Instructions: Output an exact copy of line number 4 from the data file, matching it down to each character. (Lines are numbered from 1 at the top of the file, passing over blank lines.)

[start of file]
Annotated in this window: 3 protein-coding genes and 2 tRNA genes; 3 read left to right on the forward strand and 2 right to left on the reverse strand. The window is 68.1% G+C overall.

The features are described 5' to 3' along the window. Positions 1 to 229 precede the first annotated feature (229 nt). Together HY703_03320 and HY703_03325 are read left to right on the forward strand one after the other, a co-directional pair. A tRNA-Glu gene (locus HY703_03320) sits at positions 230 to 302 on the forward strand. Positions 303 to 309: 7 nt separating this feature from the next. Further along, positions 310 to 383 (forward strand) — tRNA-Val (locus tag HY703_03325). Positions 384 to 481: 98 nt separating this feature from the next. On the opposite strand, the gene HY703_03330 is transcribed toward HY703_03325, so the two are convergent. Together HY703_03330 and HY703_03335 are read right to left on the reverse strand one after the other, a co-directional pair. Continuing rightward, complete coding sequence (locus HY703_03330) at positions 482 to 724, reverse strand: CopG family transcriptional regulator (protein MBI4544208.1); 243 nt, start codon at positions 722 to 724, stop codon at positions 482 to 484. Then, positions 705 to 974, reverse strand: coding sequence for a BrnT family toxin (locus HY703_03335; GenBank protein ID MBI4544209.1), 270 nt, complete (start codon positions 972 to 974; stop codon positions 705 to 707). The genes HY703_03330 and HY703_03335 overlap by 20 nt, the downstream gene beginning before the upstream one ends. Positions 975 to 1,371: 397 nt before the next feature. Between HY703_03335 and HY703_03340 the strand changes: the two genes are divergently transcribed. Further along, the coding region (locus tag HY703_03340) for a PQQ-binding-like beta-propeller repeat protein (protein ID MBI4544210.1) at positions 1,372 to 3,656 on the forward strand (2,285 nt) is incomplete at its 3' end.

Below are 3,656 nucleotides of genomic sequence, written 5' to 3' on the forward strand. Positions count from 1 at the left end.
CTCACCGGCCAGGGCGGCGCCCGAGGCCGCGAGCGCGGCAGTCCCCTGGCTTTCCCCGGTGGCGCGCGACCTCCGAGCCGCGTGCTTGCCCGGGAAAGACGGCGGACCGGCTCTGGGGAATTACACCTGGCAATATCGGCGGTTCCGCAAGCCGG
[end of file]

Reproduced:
CTCACCGGCCAGGGCGGCGCCCGAGGCCGCGAGCGCGGCAGTCCCCTGGCTTTCCCCGGTGGCGCGCGACCTCCGAGCCGCGTGCTTGCCCGGGAAAGACGGCGGACCGGCTCTGGGGAATTACACCTGGCAATATCGGCGGTTCCGCAAGCCGG